Food Network knew the recipe for success, and adding hunky chefs to the mix didn’t hurt the cause. Easy recipes for the at-home cook and eye-candy to boot? The chef-groupie is born!

Tyler Florence was my chef crush. And that was my little secret ... right up until I had to work with him. I have no shame and I will admit that the first time I met Tyler, I got a little hot and bothered. Ok, a lot hot. And I can probably also admit that my cheeks flushed with every exchange for the first year we worked together. By year three, I was cured of the flush and the crush, but remained ever-impressed by his uncanny ability to whip up a Thanksgiving meal, on stage, in front of hundreds, in 30 minutes, and then work the crowd as if it was full of his closest friends.

Locally, our celebrity chef star shines bright. Food Network’s “Dinner Impossible” star Robert Irvine, opened eat! on Hilton Head and made having his food totally possible for locals and tourists alike. Irvine also appears completely at ease in the national spotlight, and the Lowcountry limelight. In fact, I bumped into him on the sandbar a few years ago. Of course, I was so star-struck that the only thing I managed to say was, “I know Tyler Florence.” Classic.

And lest we forget that our very own Orchid Paulmeier – of One Hot Mamas fame - is battling it out plate for plate each week for the crown of the “The Next Food Network Star.”

We are a country obsessed!

Melany Mullens, publicist with Wagstaff Worldwide, who represents some of the biggest names in southern cooking has this to say, “The rising popularity of food-focused TV networks and shows has given the at-home chef a chance to learn from kitchen masters and makes intricate cooking and constructing complex dishes more accessible than ever.

It’s hard to imagine a time before the Food Network when Emeril, Mario, and Bobby weren’t around to show us behind the scenes of their kitchens and give tips. How can you not want to test recipes and expand your palette to try foods you see others enjoy! Thus, a foodie is born. Molecular gastronomy, innovative flavor profiles, and making beautiful, tasty food are some of the simplest ways to be a rock star chef and accrue the requisite foodie groupies.”

And groupie I am. I subscribe to three foodie newsletters and have a grossly ridiculous collection of cookbooks from “celebrity chefs.” I rip recipes from magazines, as if I may go hungry without. And I get a smirk on my face each time I realize how lucky I am that my day job allows me be a part of the team that plans the annual Music to Your Mouth food and wine event at Palmetto Bluff – juggling chefs, winemakers, pig farmers, bbq-masters, and honey-bee herders, among others. (Shameless plug!)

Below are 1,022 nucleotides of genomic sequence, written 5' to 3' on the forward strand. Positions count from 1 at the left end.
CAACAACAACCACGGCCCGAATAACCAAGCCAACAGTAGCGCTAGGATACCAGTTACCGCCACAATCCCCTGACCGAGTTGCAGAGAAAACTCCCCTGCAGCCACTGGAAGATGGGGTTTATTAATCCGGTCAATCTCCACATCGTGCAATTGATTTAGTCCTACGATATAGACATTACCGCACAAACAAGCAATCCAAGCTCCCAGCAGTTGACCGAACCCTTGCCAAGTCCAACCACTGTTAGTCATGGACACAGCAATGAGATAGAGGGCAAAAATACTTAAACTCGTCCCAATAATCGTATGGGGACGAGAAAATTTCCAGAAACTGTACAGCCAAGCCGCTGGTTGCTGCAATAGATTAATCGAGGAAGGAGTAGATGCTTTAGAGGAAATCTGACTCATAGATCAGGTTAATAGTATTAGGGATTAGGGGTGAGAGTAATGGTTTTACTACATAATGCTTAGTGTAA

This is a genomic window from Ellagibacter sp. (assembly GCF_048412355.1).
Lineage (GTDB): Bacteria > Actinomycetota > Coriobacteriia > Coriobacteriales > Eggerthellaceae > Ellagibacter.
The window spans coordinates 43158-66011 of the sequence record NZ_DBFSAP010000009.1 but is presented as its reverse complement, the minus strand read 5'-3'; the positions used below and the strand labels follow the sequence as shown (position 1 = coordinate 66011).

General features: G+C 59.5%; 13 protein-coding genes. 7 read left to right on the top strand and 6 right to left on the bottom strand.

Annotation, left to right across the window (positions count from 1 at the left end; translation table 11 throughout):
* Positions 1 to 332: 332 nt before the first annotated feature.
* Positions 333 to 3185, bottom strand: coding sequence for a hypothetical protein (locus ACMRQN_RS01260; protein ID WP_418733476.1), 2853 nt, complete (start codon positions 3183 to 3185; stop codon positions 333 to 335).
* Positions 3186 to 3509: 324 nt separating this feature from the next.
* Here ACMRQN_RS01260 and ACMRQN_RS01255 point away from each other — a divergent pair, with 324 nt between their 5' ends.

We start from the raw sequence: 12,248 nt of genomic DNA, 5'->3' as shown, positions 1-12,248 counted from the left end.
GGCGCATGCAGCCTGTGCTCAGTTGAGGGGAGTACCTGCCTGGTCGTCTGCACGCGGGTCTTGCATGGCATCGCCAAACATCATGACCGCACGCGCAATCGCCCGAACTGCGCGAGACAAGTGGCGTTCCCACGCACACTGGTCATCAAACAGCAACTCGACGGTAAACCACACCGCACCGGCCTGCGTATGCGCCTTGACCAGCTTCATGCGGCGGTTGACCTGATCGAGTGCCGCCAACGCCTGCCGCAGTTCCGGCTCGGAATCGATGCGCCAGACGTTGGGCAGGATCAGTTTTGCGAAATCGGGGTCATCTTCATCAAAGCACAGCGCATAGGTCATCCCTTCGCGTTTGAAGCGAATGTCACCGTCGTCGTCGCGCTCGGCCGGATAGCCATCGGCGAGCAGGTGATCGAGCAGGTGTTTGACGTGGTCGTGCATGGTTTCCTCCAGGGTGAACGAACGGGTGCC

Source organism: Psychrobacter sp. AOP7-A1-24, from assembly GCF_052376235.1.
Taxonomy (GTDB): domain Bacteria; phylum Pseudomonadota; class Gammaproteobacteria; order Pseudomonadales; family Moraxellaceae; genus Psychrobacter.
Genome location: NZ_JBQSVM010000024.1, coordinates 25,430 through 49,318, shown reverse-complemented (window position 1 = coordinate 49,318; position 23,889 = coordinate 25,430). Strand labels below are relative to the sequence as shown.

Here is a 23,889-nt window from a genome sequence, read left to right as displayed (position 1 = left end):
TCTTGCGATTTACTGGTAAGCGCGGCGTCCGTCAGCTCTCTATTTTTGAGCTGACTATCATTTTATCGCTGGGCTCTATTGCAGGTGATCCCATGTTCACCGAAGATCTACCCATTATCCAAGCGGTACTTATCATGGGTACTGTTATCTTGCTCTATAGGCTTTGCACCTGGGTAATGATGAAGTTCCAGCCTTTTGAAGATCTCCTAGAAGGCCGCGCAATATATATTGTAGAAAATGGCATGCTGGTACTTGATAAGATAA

Who have I become? With thousands of Food Network hours logged, I actually relish my time in the kitchen. Now, I don’t have the fever to ever perform the mango salsa shuffle on stage again, but I’ve definitely come a long way from burnt grilled cheese.

Who’s hungry?

Wednesday, July 06, 2011

Tourist 101: You Could Learn Something Here

Bluffton Today column
July 6, 2011

Last week a friend celebrated her fourth wedding anniversary. In keeping with Emily Post’s etiquette rules, her hubby presented her with the traditional fourth anniversary gift – fruit and flowers. Yup, he dressed as a banana and delivered a huge bouquet of flora. She, of course, posted the picture on Facebook, for all the world to see, and in return he gains extra credit points for creativity.

So, as we celebrated the 235th anniversary of our nation’s independence this past weekend, it made me wonder exactly what the traditional gift should be. I didn’t have to look very far, as I gifted myself with what were to be a few relaxing days at the beach. And, oh, there was some good people watching this weekend – in fact, this column almost wrote it self.

I could make a fortune teaching a “how to pay the parking meter” course at the Island beaches. There must be no parking meters in Ohio and Kentucky, I can’t rationalize any other reasons as to why folks can’t seem to slip some coins in a simple slot. I’m ten people deep in line and the situation goes a little something like this. “How much does it cost? Do you know how much it costs? No, I don’t know how much it costs, its’ my first time here too. What space are we in? I said, what space are we in? Well go back and check, we have to enter in what space we were in. Yes, I’m serious. I know its hot, just go get the space number. It doesn’t take debit cards? What do you mean it doesn’t take debit cards? Do you have cash? How much does it cost? Do you know how much it costs? I put in five dollars -- that gets us 10 hours.” Yup, the only thing you forgot to pack into the mini van was a little common sense folks.

Fifteen minutes later, after I have proven that it can indeed take less than 30 seconds to pay the meter (I am the master!), I am finally sinking my toes in the sand. But, how can I relax with a plethora of people watching before me. Now that the meter-illiterate family has settled on the beach with their two tents, four coolers, and folding chairs from an era when Bo Derek was actually a 10, it’s picture time. This is when the patriarch of the family insists that the entire family gather in front of the ocean for a family portrait. Well that’s nice, you may think.

Unless … you happen to be the unsuspecting local who is asked to take the picture. She kindly obliged, put down her book, and waited for 90 seconds while the family decided who should stand where. Papa passed off the camera to the local, but not before clearly illustrating how to take the picture. Because the button you press hasn’t been on the top right of the camera for oh say, 100 years.